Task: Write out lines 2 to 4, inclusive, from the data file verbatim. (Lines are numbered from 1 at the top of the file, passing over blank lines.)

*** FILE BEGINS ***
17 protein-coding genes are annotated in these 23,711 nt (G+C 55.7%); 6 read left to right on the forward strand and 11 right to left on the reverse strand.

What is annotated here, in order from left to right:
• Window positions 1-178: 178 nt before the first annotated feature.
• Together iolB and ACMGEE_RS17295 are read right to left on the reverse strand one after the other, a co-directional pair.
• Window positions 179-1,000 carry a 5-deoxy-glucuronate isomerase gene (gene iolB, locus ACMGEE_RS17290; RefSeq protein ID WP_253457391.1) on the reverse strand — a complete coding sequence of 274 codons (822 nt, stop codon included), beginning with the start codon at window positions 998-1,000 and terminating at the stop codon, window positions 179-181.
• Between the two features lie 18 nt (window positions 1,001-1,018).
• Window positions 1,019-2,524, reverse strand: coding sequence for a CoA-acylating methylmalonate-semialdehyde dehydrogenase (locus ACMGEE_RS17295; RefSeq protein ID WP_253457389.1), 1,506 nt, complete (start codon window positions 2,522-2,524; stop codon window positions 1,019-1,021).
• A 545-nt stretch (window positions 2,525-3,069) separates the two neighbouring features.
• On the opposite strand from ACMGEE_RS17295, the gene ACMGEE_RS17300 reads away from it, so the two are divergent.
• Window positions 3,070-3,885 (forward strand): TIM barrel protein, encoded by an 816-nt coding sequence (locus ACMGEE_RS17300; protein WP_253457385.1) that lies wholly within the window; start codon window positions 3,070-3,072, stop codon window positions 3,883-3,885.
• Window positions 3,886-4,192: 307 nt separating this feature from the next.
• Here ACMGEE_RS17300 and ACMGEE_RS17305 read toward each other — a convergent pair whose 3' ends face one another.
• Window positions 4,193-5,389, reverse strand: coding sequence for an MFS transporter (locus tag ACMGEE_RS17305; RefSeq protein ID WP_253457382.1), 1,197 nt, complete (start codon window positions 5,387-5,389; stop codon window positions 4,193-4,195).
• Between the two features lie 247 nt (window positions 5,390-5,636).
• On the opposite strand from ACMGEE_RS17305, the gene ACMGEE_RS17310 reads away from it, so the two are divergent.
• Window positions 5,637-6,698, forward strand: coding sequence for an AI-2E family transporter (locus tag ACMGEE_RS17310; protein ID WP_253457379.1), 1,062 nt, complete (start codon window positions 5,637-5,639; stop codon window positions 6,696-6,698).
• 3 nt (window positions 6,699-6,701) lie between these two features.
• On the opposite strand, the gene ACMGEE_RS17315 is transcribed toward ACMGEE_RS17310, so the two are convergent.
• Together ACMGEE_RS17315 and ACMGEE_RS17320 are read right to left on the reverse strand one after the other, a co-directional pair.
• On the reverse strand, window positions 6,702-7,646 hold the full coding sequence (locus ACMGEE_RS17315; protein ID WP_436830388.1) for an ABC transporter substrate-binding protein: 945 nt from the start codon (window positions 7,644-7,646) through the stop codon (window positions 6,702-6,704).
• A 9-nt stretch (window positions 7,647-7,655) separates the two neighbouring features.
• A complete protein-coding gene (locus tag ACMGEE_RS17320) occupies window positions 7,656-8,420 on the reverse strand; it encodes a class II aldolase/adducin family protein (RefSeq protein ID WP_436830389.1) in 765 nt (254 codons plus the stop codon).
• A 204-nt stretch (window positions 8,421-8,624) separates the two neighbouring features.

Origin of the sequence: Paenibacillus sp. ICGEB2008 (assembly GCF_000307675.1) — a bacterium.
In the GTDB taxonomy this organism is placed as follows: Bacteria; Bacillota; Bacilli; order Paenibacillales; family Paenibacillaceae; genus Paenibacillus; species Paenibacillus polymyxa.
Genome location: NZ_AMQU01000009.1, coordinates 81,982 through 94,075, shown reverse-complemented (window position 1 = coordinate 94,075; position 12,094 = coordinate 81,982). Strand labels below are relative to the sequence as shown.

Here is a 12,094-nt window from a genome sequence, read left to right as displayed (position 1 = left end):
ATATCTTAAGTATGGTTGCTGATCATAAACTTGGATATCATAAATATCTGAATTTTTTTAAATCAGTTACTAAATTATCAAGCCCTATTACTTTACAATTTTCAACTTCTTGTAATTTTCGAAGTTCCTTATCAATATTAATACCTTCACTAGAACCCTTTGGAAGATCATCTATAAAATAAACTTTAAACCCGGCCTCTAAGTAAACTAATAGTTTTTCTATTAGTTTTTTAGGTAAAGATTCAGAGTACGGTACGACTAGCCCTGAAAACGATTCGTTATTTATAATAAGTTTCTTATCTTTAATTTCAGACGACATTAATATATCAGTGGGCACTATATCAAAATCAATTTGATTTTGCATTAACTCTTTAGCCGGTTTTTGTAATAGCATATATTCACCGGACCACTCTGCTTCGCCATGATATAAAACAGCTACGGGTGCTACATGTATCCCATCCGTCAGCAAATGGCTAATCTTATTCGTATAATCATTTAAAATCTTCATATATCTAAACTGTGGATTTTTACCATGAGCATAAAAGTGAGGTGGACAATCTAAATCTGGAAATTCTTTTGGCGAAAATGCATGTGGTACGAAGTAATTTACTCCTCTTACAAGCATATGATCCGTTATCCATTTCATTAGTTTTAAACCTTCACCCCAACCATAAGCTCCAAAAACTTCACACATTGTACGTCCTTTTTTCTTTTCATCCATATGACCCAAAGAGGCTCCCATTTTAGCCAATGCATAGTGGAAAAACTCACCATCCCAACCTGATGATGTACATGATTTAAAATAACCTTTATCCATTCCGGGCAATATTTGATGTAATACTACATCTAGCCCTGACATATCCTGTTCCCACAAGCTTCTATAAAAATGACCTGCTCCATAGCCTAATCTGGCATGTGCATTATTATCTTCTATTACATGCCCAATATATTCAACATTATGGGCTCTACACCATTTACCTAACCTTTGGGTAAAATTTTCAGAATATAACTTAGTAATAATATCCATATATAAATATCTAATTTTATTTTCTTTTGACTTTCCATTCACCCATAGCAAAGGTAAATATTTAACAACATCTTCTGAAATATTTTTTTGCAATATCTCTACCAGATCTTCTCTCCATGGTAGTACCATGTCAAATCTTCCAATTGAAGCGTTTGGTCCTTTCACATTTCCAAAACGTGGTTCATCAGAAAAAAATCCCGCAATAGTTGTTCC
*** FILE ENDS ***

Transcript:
What is annotated here, in order from left to right:
• Window positions 1-178: 178 nt before the first annotated feature.
• Together iolB and ACMGEE_RS17295 are read right to left on the reverse strand one after the other, a co-directional pair.